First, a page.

3. If Momcat is friendly: She’s probably been dumped or abandoned by people who didn’t bother to have her spayed. (Unaltered male cats add to the problem, so thank a trapper if you see one with a notched ear. Remember: notched ears prevent notches in the belt.) She may be glad to see you and is likely adoptable, maybe even by you. Don’t touch the kittens yet, though. Wait six to eight weeks for the kittens to be weaned and then contact some of the rescues listed in the Ongoing section of the Pet Projects weekly adoption column, in particular The Little Lion Foundation. Please don’t give the kittens to just anyone. You want to be sure that the kittens will be fixed and that the home will be a forever one. Make every effort to find fosters or bottle feeders before you resort to the shelter—The Little Lion Foundation is an excellent resource. Remember that rescues may be full up to the top and unable to take on the kittens. If you have exhausted every option, take the family to Long Beach Animal Care Services, ask for the intake number for the kittens, and send a message with your story and intake number to the Facebook page Saving Long Beach Shelter Cats. Be sure that you share it all on your own social-media feed. If you do decide to keep Momcat, get her to a vet to get fixed, and do it right after the kittens are weaned, 6 to 8 weeks old. The shelter offers vouchers worth $40 off a procedure, and Fix Long Beach will set you up with inexpensive shots and free spay.
  4. If Momcat isn’t social: Continue with the food and shelter and wait the six to eight weeks. Meanwhile, get ready to trap. Remember—have a plan. Seek out a landing place for the kittens, be it rescue (preferable) or shelter; trap the mom; and get her fixed and vaxxed. You can gently place the kittens in the trap, bait it, and place it in the mother cat’s vicinity. She’ll likely walk right in. For the next step—return-to-field and adoption—contact the shelter’s Return to Field Program at [email protected] for further assistance and follow the directions in the previous section of the article for adoption of the kittens. You may wind up with the mother cat living in your backyard, but when she’s fixed—when, not if—she won’t be peppering the property with any more peewees.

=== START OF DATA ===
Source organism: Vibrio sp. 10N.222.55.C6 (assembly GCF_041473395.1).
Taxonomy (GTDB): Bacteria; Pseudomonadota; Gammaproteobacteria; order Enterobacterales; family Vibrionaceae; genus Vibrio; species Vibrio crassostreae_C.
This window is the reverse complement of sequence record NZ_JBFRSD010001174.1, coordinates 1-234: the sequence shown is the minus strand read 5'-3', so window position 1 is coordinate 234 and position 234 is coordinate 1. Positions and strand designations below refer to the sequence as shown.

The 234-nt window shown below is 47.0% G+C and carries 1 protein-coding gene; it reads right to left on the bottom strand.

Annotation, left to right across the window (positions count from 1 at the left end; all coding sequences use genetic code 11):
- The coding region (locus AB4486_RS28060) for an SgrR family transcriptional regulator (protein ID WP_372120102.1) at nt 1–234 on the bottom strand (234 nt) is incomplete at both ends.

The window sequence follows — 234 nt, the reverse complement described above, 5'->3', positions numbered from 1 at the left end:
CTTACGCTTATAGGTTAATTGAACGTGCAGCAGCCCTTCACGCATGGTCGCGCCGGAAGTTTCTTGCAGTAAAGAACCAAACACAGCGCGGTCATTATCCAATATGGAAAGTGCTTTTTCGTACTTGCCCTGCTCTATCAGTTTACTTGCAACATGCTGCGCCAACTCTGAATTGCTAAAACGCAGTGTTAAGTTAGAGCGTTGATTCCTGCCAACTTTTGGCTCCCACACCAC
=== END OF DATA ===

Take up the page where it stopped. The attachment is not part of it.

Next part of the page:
5. If Mom doesn’t return: Remove the kittens immediately. They’ll need to be fed. If you opt to bottle-feed the kittens, be aware that this will require you to give them their meals every three hours; if you do, see the next section. If you feel it’s too much for you—it’s hugely rewarding, but it is a job and not for everyone—keep the babies warm and go to the shelter with them as soon as possible and get the intake numbers for posting on your pages. As stated before, the shelter is a last resort, but the staff will contact the right people to see if the kittens can be taken in, Meanwhile, social the kittens on Saving Long Beach Shelter Cats.